So, of course, I took to Twitter. And luckily, I had a kind follower email me some resources, which have been a godsend. But it shouldn’t have to happen. Just because we aren’t at a centre doesn’t mean we shouldn’t access the same resources. I wouldn’t even mind paying for them — but we aren’t even given an option.


Media law is as difficult as ever

I am about two-thirds of the way through media law, and although it’s becoming a bit more digestible, there is still so much content, and it’s hard to know how much of it we will be expected to learn and be tested on. In the beginning, I was making notes on my laptop, but I switched to taking notes by hand because I realised I was typing out word for word of the textbook, which wasn’t helpful.

This was an essential switch because I now think about what I’m reading, what’s important and then re-write it in my own words. It probably sounds basic, but I’ve been out of practice for such a long time. Also, I figured it was better to get some handwritten practice in preparation for shorthand (which I think I’ve decided I will take after some deliberation.)

I’m pretty much certain I will opt to take the exam in July, but I have no idea whether I’ll pass the first time. It would be nice to get a hefty module under my belt to focus more on the e-portfolio and start to choose my other modules.

Some parts of media law have been enjoyable

It hasn’t all been bad. Some topics are dense and complicated, but others have been interesting and enlightening. I can see why it’s all useful to know as a journalist, but there is just so much of it. I’m sure journalists in their day to day lives can’t recite the entire McNae’s textbook off by heart, but maybe they can…

A lot of it is common sense, and I’m sure it will become second nature as I learn it. But it’s definitely hard to sink your teeth into at first.


Group support is essential

The wonders of the internet mean that you can still feel supported by your peers as a distance learner. Being part of a group chat of people doing the same course and taking the same exams has been essential. You need to learn a lot on your own, and the course can be hard to figure out at first.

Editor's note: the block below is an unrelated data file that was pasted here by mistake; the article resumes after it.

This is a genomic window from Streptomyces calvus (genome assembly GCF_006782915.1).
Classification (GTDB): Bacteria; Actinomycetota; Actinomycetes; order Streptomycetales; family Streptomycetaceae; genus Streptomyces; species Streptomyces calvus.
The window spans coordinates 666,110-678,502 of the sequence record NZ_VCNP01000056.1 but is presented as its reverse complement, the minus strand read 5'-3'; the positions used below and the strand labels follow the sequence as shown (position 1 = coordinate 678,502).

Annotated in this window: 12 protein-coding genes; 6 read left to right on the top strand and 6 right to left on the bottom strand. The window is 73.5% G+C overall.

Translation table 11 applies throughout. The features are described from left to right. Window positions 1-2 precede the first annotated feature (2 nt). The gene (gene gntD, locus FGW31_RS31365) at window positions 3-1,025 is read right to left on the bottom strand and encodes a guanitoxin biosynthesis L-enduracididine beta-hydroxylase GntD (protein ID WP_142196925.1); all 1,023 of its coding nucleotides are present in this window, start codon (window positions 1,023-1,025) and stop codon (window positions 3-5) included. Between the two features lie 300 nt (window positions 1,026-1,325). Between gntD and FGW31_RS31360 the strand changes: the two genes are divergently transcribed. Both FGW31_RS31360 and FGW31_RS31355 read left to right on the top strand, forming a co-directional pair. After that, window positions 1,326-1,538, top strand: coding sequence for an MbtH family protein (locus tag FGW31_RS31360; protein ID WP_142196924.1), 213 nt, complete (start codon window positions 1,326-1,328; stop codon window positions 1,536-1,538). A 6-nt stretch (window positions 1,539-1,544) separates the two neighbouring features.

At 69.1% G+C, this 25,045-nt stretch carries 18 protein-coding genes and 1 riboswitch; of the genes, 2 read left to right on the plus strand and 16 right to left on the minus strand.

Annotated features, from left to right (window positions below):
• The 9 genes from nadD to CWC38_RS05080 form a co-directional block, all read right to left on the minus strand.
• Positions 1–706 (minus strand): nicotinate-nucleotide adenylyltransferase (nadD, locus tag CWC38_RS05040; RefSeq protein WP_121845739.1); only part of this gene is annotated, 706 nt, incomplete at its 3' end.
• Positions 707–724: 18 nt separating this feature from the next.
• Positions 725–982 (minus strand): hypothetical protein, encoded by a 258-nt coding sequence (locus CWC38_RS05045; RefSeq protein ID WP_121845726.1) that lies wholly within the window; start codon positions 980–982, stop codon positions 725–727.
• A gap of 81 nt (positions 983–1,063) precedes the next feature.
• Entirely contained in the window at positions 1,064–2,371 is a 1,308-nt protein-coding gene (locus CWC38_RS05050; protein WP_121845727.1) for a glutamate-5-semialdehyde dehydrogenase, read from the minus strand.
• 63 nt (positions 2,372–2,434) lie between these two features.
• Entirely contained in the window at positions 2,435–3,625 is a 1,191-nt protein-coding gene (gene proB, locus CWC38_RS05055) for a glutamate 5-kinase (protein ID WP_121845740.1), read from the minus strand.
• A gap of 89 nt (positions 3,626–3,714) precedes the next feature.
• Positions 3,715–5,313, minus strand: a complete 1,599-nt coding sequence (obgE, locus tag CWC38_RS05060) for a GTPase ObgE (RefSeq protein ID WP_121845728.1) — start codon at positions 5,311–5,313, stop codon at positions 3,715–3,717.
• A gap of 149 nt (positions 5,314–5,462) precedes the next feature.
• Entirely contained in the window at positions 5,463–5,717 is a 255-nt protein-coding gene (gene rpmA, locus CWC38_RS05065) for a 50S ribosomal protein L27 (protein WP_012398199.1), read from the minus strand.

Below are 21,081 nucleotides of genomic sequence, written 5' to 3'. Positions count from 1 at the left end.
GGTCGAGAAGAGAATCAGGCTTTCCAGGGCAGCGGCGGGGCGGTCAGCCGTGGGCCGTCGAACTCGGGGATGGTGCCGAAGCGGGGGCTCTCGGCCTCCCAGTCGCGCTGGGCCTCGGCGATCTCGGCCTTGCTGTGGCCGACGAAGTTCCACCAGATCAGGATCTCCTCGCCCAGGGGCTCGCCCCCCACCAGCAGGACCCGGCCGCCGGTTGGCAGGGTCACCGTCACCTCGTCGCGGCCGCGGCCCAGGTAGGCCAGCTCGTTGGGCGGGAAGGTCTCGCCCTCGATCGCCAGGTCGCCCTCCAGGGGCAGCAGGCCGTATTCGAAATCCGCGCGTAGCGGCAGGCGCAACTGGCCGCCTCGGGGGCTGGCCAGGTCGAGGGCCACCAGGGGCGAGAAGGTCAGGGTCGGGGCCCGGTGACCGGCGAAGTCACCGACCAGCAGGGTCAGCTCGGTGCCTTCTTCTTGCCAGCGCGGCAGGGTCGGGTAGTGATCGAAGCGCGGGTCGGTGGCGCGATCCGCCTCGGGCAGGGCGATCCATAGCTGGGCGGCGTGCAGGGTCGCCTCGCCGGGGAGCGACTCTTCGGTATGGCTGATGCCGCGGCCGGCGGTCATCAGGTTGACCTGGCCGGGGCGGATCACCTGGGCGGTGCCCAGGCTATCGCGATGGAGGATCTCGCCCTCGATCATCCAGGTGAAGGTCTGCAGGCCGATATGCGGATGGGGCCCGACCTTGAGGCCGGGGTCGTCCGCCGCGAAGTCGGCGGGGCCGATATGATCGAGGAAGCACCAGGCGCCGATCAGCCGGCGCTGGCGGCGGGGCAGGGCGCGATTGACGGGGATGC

It has been so useful to share my worries and questions with others, as it would be hard to get the answers myself. Many of the group chat students have also done the exam I have in April, so it’s been so useful to learn about their experience and any tips they have.

In the beginning, I wasn’t really sure being part of a group chat would help me that much as I’ve always been a solid, independent learner. But when you have minimal tuition and have to do everything on your own, it really is an essential support network.

All in all, there’s been inevitable ups and downs. I’ve found that it has sucked away at my time, but that was always bound to happen. The course will probably take me more than a year to complete as there are so many components, but that’s okay because you can take up to two years in total.

Of course, I’m yet to go back to work, so it might be an entirely different story in May when I have to balance this with my day job. Until then, I’m going to try and make the most of the time I do have.